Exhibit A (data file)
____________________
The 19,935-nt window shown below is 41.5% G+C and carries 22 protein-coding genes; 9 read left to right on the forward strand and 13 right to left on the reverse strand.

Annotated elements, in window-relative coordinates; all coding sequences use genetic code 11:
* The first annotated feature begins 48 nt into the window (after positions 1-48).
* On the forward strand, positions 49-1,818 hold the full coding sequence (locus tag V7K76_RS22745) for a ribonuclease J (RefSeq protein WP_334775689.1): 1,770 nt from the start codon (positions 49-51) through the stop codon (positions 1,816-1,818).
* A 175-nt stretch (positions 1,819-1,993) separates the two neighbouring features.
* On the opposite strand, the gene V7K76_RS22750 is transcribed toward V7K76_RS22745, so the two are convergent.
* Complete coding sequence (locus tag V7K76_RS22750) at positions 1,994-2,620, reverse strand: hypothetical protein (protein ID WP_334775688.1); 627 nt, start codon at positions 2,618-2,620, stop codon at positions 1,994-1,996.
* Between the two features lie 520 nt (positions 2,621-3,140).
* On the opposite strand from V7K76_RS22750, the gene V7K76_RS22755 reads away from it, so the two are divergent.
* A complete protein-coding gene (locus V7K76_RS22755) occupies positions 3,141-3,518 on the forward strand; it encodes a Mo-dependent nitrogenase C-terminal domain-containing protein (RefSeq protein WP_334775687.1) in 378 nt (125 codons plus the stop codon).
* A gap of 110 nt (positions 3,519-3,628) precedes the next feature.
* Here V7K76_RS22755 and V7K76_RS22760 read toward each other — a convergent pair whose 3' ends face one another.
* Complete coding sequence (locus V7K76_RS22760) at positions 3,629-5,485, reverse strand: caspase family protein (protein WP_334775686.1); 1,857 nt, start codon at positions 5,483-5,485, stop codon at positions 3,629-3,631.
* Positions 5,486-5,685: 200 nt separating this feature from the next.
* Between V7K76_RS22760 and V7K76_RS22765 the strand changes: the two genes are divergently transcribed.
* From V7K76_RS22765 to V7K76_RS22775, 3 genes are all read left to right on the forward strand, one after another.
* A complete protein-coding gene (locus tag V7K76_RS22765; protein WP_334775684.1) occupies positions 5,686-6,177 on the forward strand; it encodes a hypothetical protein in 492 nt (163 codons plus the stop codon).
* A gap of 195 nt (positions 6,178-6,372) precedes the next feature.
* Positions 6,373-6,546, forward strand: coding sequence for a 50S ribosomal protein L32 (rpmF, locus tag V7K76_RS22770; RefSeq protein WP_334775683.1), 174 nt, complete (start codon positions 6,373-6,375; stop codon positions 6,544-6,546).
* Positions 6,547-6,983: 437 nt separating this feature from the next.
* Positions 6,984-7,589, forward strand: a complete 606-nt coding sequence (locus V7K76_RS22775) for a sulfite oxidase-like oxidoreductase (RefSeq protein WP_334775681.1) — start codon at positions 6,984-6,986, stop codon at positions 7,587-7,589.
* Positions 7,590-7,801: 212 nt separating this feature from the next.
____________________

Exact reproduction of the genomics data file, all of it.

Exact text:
The 19,935-nt window shown below is 41.5% G+C and carries 22 protein-coding genes; 9 read left to right on the forward strand and 13 right to left on the reverse strand.

Annotated elements, in window-relative coordinates; all coding sequences use genetic code 11:
* The first annotated feature begins 48 nt into the window (after positions 1-48).
* On the forward strand, positions 49-1,818 hold the full coding sequence (locus tag V7K76_RS22745) for a ribonuclease J (RefSeq protein WP_334775689.1): 1,770 nt from the start codon (positions 49-51) through the stop codon (positions 1,816-1,818).
* A 175-nt stretch (positions 1,819-1,993) separates the two neighbouring features.
* On the opposite strand, the gene V7K76_RS22750 is transcribed toward V7K76_RS22745, so the two are convergent.
* Complete coding sequence (locus tag V7K76_RS22750) at positions 1,994-2,620, reverse strand: hypothetical protein (protein ID WP_334775688.1); 627 nt, start codon at positions 2,618-2,620, stop codon at positions 1,994-1,996.
* Between the two features lie 520 nt (positions 2,621-3,140).
* On the opposite strand from V7K76_RS22750, the gene V7K76_RS22755 reads away from it, so the two are divergent.
* A complete protein-coding gene (locus V7K76_RS22755) occupies positions 3,141-3,518 on the forward strand; it encodes a Mo-dependent nitrogenase C-terminal domain-containing protein (RefSeq protein WP_334775687.1) in 378 nt (125 codons plus the stop codon).
* A gap of 110 nt (positions 3,519-3,628) precedes the next feature.
* Here V7K76_RS22755 and V7K76_RS22760 read toward each other — a convergent pair whose 3' ends face one another.
* Complete coding sequence (locus V7K76_RS22760) at positions 3,629-5,485, reverse strand: caspase family protein (protein WP_334775686.1); 1,857 nt, start codon at positions 5,483-5,485, stop codon at positions 3,629-3,631.
* Positions 5,486-5,685: 200 nt separating this feature from the next.
* Between V7K76_RS22760 and V7K76_RS22765 the strand changes: the two genes are divergently transcribed.
* From V7K76_RS22765 to V7K76_RS22775, 3 genes are all read left to right on the forward strand, one after another.
* A complete protein-coding gene (locus tag V7K76_RS22765; protein WP_334775684.1) occupies positions 5,686-6,177 on the forward strand; it encodes a hypothetical protein in 492 nt (163 codons plus the stop codon).
* A gap of 195 nt (positions 6,178-6,372) precedes the next feature.
* Positions 6,373-6,546, forward strand: coding sequence for a 50S ribosomal protein L32 (rpmF, locus tag V7K76_RS22770; RefSeq protein WP_334775683.1), 174 nt, complete (start codon positions 6,373-6,375; stop codon positions 6,544-6,546).
* Positions 6,547-6,983: 437 nt separating this feature from the next.
* Positions 6,984-7,589, forward strand: a complete 606-nt coding sequence (locus V7K76_RS22775) for a sulfite oxidase-like oxidoreductase (RefSeq protein WP_334775681.1) — start codon at positions 6,984-6,986, stop codon at positions 7,587-7,589.
* Positions 7,590-7,801: 212 nt separating this feature from the next.